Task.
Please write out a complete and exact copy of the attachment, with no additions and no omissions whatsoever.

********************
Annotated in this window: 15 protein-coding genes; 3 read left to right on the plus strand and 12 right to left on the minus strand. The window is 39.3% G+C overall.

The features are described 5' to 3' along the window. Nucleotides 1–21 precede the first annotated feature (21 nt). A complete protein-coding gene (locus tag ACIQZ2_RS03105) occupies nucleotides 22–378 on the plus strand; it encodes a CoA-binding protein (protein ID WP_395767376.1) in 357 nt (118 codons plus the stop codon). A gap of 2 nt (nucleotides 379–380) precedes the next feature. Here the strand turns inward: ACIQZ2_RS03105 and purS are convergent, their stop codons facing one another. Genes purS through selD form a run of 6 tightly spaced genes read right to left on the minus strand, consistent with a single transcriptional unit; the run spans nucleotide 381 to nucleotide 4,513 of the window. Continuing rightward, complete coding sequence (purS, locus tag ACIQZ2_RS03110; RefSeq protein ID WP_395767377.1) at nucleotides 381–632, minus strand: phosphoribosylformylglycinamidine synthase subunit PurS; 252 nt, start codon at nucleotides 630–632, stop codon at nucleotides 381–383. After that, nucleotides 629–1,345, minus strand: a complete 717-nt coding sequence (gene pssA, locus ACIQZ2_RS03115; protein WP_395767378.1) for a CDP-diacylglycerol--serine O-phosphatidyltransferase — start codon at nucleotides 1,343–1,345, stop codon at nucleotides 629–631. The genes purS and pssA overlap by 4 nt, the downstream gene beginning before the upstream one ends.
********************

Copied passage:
Annotated in this window: 15 protein-coding genes; 3 read left to right on the plus strand and 12 right to left on the minus strand. The window is 39.3% G+C overall.

The features are described 5' to 3' along the window. Nucleotides 1–21 precede the first annotated feature (21 nt). A complete protein-coding gene (locus tag ACIQZ2_RS03105) occupies nucleotides 22–378 on the plus strand; it encodes a CoA-binding protein (protein ID WP_395767376.1) in 357 nt (118 codons plus the stop codon). A gap of 2 nt (nucleotides 379–380) precedes the next feature. Here the strand turns inward: ACIQZ2_RS03105 and purS are convergent, their stop codons facing one another. Genes purS through selD form a run of 6 tightly spaced genes read right to left on the minus strand, consistent with a single transcriptional unit; the run spans nucleotide 381 to nucleotide 4,513 of the window. Continuing rightward, complete coding sequence (purS, locus tag ACIQZ2_RS03110; RefSeq protein ID WP_395767377.1) at nucleotides 381–632, minus strand: phosphoribosylformylglycinamidine synthase subunit PurS; 252 nt, start codon at nucleotides 630–632, stop codon at nucleotides 381–383. After that, nucleotides 629–1,345, minus strand: a complete 717-nt coding sequence (gene pssA, locus ACIQZ2_RS03115; protein WP_395767378.1) for a CDP-diacylglycerol--serine O-phosphatidyltransferase — start codon at nucleotides 1,343–1,345, stop codon at nucleotides 629–631. The genes purS and pssA overlap by 4 nt, the downstream gene beginning before the upstream one ends.